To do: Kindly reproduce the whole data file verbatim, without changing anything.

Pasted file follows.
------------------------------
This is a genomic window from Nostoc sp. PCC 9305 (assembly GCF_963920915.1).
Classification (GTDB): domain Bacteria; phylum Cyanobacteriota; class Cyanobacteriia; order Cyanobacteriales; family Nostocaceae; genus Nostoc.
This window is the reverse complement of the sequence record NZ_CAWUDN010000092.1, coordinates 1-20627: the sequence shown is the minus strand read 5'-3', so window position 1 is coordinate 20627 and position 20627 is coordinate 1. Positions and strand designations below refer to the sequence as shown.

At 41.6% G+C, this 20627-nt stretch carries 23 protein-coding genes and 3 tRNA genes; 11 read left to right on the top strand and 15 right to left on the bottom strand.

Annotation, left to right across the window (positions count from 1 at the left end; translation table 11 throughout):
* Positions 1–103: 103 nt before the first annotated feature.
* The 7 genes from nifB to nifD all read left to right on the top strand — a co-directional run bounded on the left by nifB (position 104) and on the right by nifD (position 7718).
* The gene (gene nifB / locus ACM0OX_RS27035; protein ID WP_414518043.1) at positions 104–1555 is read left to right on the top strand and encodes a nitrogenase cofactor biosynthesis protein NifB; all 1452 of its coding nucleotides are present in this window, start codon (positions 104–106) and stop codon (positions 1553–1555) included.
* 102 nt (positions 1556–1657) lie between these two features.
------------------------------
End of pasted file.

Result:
This is a genomic window from Nostoc sp. PCC 9305 (assembly GCF_963920915.1).
Classification (GTDB): domain Bacteria; phylum Cyanobacteriota; class Cyanobacteriia; order Cyanobacteriales; family Nostocaceae; genus Nostoc.
This window is the reverse complement of the sequence record NZ_CAWUDN010000092.1, coordinates 1-20627: the sequence shown is the minus strand read 5'-3', so window position 1 is coordinate 20627 and position 20627 is coordinate 1. Positions and strand designations below refer to the sequence as shown.

At 41.6% G+C, this 20627-nt stretch carries 23 protein-coding genes and 3 tRNA genes; 11 read left to right on the top strand and 15 right to left on the bottom strand.

Annotation, left to right across the window (positions count from 1 at the left end; translation table 11 throughout):
* Positions 1–103: 103 nt before the first annotated feature.
* The 7 genes from nifB to nifD all read left to right on the top strand — a co-directional run bounded on the left by nifB (position 104) and on the right by nifD (position 7718).
* The gene (gene nifB / locus ACM0OX_RS27035; protein ID WP_414518043.1) at positions 104–1555 is read left to right on the top strand and encodes a nitrogenase cofactor biosynthesis protein NifB; all 1452 of its coding nucleotides are present in this window, start codon (positions 104–106) and stop codon (positions 1553–1555) included.
* 102 nt (positions 1556–1657) lie between these two features.